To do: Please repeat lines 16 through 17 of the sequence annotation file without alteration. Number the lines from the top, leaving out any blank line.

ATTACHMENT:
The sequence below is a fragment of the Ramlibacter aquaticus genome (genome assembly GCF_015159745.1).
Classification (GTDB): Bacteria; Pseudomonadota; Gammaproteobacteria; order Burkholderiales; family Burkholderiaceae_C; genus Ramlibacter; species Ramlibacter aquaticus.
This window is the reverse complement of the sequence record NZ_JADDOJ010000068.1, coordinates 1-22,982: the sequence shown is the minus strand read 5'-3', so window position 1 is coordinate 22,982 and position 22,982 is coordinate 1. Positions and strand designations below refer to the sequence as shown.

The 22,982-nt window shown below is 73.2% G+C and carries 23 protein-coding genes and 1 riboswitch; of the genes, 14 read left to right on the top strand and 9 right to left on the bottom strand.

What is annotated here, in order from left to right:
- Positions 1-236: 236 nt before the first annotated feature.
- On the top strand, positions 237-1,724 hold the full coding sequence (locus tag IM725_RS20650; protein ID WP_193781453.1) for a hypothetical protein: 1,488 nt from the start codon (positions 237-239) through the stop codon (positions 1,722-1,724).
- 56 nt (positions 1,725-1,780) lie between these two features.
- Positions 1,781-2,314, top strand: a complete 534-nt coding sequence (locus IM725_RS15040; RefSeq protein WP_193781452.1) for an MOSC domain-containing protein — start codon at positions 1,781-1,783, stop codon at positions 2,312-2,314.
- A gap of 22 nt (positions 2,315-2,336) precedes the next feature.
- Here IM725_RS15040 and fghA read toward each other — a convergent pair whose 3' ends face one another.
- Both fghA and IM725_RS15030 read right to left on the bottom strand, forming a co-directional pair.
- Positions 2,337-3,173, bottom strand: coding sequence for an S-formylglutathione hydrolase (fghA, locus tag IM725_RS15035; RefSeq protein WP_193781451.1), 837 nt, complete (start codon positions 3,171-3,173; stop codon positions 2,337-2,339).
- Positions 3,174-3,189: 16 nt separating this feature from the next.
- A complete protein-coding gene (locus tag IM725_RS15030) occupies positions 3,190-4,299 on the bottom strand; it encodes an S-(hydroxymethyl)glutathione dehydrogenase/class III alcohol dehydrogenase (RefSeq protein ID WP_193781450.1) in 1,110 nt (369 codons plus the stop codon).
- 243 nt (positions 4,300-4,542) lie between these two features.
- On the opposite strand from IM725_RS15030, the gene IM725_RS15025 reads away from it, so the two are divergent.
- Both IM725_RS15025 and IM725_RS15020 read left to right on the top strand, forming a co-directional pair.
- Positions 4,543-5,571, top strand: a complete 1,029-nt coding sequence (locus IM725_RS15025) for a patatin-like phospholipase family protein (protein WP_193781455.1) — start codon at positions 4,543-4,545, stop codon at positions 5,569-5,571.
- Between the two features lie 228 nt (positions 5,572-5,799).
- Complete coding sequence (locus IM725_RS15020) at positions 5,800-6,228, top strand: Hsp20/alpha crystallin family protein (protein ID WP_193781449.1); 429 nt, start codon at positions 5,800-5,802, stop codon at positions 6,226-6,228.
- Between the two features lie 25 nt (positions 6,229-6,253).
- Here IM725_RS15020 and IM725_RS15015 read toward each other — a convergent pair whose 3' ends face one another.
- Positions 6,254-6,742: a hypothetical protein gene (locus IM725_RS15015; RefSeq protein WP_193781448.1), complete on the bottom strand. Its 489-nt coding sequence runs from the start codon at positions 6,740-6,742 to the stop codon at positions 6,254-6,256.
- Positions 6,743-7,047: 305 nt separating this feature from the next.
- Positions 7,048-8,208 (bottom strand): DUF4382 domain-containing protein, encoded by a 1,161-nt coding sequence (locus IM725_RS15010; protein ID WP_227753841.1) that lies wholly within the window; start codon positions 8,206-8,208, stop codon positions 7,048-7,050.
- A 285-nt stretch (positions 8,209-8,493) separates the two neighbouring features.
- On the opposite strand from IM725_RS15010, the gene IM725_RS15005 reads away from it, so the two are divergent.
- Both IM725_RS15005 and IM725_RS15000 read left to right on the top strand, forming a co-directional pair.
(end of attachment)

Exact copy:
- 243 nt (positions 4,300-4,542) lie between these two features.
- On the opposite strand from IM725_RS15030, the gene IM725_RS15025 reads away from it, so the two are divergent.